A new study from the ICFO (Institute of Photonic Sciences) in Barcelona and the University of Bristol has demonstrated how the dimension of an unknown quantum system can be assessed from measurement data alone. The research is published today.
In order to study a physical system, scientists usually assume it has a particular dimension. The theoretical models they use to describe experimental observations on such a system thus make an assumption about the dimensionality of the system under consideration.
Martin Hendrych from ICFO and colleagues wanted to discover whether such an assumption about dimension is unavoidable or whether it is possible to experimentally estimate the dimension of a completely unknown system.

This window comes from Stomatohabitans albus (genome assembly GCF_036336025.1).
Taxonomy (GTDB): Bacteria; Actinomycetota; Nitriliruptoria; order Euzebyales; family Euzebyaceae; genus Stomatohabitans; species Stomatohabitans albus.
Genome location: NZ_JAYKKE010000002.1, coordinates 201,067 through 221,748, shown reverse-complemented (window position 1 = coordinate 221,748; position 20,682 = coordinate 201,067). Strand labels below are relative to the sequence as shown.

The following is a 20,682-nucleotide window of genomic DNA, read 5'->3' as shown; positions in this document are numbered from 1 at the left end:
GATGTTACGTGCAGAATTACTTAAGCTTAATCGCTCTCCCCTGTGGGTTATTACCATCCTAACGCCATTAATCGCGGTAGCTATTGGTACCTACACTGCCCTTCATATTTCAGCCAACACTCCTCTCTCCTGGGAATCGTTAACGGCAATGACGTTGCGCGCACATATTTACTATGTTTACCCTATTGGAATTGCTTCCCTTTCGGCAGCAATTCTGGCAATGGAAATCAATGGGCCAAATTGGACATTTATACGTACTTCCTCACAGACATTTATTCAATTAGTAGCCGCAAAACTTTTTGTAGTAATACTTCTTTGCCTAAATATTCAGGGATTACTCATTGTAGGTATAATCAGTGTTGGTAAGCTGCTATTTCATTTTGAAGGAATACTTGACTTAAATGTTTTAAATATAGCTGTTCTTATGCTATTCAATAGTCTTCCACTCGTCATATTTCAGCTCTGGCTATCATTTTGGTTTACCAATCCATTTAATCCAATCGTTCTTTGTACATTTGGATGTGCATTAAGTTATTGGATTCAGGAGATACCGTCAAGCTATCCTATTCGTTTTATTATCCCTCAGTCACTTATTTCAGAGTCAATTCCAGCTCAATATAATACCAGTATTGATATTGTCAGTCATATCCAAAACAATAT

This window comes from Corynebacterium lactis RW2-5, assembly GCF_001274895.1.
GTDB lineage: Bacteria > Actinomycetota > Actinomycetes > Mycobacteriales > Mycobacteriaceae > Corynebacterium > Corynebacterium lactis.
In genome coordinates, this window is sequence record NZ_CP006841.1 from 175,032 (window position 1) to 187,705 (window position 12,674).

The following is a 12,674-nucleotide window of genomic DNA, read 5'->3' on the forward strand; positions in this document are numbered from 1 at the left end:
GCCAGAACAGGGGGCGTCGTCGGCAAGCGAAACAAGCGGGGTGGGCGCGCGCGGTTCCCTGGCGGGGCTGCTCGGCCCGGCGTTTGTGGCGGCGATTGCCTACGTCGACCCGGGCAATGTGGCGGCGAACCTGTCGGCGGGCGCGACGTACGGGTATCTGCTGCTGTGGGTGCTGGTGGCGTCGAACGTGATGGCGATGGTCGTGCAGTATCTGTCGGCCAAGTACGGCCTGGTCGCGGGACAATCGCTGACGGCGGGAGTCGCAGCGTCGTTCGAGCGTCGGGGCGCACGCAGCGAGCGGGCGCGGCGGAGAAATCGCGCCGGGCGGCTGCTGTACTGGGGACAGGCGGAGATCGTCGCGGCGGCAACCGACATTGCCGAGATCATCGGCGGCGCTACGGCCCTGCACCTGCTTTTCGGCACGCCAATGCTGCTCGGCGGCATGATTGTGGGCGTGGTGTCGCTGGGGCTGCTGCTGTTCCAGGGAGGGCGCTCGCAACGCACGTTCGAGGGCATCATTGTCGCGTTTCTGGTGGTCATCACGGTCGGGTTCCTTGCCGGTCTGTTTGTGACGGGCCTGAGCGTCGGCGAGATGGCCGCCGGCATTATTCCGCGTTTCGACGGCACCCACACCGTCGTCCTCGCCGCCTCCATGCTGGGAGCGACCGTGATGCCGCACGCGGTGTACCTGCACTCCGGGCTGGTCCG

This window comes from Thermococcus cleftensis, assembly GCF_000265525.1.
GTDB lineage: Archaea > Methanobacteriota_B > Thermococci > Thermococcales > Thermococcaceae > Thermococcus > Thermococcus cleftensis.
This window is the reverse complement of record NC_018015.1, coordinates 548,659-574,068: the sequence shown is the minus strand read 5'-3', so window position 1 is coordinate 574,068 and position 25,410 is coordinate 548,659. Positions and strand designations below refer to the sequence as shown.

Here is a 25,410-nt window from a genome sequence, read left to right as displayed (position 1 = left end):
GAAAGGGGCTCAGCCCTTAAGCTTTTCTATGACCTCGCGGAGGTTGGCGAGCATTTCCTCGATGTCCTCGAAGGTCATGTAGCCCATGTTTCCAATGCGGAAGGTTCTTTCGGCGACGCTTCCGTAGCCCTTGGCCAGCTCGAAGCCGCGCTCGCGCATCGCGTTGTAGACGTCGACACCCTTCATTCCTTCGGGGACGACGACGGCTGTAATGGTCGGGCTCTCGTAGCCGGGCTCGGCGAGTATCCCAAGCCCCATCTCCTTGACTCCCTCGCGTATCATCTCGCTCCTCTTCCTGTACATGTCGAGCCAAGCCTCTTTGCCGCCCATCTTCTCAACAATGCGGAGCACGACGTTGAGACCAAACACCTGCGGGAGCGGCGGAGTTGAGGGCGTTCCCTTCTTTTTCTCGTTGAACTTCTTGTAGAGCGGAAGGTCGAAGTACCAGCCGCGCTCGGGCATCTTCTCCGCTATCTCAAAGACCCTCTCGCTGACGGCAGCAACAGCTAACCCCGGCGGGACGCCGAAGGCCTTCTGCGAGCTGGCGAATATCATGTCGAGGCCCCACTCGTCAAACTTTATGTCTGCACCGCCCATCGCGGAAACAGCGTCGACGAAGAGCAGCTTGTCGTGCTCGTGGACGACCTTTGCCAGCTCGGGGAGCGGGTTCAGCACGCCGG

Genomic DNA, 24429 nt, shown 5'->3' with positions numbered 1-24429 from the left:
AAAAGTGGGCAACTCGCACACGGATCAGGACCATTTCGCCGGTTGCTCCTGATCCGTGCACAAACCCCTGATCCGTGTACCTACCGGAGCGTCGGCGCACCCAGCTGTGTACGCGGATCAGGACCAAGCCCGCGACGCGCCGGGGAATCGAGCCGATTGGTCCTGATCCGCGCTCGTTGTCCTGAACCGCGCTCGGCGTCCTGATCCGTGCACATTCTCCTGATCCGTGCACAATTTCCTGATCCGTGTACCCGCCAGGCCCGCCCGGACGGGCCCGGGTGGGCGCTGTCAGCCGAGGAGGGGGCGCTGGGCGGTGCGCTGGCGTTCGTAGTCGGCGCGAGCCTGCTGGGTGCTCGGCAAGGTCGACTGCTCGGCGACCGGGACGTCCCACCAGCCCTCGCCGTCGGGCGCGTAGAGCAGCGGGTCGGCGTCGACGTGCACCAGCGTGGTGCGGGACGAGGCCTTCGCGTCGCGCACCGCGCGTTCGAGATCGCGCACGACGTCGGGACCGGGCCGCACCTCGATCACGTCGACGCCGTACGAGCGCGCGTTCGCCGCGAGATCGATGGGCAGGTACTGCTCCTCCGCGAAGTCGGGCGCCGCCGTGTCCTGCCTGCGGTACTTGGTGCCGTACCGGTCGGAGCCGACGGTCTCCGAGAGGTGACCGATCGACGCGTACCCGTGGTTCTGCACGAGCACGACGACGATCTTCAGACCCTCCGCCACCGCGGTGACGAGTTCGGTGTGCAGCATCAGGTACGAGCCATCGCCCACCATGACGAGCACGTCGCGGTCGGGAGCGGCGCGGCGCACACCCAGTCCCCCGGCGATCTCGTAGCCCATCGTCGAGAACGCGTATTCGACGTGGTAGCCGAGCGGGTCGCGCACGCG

Nicolas Brunner in Bristol’s School of Physics , co-author of the research said: "We prepared photons in quantum states of various dimensions using both polarization and orbital angular momentum degrees of freedom. The photons were then subjected to several possible measurements.
"We then attempted to estimate the dimension of the photons using only the measurement statistics, that is, from the frequencies of obtaining certain measurement outcomes. This is done via a ’dimension witness’, a mathematical tool designed to assess the dimension of an unknown system given measurement data only."
The researchers demonstrated another relevant feature of dimension witnesses, namely the ability to certify the quantum nature of a system while assuming knowledge about its dimension. This observation can be considered a novel situation in which quantum systems outperform classical ones.